Other cool examples we came across included Virgin Atlantic check-in (which works on Apple’s iBeacon standard), or interactive restaurant menus that give you more information on today’s specials, provenance of your food, wait times. Even the ability to help a lost pooch find its owner via a beacon in its collar!
Despite the undoubted potential of the Physical Web, all has not been plain sailing for the initiative. One of the main issues confronting the Physical Web’s adoption was initially the need to install a native app to be able to receive broadcasts of URLs. The project got a boost when support was added to the Chrome browser first on iOS, later on Chrome. This was a pivotal development as it meant that a separate app install was no longer needed to receive notifications of URLs being broadcast by beacons. Notifications could be received using the widely installed (at least on Android) Chrome browser as the delivery channel. Notifications would show up in the Notifications Manager when the user accessed it, or in the Today tray in the case of iOS. Theoretically, at least, the Physical Web was cross-platform. The technology’s future looked bright in 2016, when the Physical Web and beacon technology was center stage at the annual Google IO developer conference.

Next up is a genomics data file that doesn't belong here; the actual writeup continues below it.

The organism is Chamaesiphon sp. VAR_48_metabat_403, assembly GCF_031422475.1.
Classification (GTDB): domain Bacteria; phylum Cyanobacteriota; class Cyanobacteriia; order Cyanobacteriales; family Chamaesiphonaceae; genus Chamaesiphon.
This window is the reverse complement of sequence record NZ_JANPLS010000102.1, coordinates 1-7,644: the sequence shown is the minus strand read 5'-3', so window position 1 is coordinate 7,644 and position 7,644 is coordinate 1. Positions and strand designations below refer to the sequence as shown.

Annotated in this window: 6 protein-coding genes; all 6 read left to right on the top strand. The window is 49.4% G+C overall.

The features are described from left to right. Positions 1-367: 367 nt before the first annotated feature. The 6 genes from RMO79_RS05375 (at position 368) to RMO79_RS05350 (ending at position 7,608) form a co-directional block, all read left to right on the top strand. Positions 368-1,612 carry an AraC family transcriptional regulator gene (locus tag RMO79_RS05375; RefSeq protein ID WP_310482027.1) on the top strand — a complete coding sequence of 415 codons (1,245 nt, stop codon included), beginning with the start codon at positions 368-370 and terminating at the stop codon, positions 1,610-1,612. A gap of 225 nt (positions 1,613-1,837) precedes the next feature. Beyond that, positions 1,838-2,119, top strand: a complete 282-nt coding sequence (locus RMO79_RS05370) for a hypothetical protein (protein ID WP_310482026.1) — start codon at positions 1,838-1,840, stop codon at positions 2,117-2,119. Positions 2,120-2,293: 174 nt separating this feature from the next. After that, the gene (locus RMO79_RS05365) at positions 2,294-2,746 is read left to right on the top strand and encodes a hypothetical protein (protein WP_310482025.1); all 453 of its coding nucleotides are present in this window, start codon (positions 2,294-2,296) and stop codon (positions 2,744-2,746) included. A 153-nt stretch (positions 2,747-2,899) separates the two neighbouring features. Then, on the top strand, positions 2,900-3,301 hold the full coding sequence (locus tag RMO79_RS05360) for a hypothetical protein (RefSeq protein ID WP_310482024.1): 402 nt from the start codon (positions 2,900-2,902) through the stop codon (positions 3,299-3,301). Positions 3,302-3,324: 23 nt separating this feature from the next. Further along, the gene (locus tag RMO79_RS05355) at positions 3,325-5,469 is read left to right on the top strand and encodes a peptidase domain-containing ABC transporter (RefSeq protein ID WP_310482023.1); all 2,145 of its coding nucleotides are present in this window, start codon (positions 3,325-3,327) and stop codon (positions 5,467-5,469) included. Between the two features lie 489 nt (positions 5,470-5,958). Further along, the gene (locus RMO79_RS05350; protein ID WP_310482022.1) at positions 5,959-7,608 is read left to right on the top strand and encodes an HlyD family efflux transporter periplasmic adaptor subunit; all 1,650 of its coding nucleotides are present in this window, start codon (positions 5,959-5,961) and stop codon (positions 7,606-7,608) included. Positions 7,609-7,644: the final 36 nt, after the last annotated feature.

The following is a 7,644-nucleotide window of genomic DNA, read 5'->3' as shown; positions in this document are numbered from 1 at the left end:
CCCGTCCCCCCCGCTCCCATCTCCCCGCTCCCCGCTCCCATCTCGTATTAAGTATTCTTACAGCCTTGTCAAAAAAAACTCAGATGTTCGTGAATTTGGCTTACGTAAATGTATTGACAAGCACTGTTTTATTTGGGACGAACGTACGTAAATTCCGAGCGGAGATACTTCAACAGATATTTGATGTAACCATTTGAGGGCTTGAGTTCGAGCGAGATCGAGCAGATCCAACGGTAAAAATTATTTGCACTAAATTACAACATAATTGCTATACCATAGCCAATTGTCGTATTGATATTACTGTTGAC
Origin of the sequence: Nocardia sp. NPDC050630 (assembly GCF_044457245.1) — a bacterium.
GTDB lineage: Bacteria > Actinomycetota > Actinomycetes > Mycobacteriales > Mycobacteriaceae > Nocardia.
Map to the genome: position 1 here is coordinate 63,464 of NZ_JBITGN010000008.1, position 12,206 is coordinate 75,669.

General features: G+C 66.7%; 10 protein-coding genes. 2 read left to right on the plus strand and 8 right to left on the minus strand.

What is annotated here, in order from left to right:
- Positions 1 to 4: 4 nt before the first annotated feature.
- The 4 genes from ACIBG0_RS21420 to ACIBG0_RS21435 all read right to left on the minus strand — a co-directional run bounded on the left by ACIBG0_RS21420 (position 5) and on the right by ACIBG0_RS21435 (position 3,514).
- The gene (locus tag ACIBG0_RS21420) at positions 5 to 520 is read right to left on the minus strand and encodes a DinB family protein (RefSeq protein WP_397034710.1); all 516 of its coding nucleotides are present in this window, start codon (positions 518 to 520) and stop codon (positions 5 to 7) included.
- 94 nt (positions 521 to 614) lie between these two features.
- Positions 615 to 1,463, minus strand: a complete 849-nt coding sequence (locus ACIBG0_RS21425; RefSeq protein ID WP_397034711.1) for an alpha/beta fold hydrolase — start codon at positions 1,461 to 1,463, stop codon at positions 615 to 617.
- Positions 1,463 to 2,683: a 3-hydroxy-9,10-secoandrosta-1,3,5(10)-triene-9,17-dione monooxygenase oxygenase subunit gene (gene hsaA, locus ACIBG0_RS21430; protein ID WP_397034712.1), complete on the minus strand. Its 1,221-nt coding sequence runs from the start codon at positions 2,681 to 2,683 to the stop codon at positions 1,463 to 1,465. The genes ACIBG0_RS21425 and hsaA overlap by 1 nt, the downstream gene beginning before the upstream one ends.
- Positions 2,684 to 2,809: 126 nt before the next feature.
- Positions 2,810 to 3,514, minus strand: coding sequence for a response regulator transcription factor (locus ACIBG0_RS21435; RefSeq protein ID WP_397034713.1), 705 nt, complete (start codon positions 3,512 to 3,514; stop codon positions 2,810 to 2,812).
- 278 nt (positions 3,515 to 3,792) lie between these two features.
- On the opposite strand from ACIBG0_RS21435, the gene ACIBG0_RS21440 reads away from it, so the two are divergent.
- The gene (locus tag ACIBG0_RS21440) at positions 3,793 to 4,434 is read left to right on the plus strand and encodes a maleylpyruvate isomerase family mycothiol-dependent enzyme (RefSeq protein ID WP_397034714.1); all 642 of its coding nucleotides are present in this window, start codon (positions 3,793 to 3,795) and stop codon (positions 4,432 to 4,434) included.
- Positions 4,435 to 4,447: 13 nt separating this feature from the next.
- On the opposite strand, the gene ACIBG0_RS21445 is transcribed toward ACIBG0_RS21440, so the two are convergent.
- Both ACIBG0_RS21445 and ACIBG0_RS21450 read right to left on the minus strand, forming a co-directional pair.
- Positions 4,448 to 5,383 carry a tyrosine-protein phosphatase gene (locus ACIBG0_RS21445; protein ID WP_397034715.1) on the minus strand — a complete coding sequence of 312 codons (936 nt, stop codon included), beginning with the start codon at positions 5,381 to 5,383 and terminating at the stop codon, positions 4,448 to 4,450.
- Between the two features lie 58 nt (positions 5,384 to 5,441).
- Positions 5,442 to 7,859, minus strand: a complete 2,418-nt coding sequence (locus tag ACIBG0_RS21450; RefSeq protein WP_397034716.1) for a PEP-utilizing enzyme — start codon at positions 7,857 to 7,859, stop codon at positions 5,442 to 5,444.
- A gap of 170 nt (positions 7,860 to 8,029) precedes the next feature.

The real potential for the PW is smart devices, not retail coupon announcements
— Scott Jenson (@scottjenson) June 21, 2017
The momentum continued when support was added to the Android platform itself via the Nearby Notifications. This approach offered a way for developers to mass deploy beacon technology and manage everything from a centralized dashboard based on Google’s Beacon platform (the big brother of the Physical Web project). But it was this development that brought the technology directly into the OS that signalled the Physical Web project’s demise.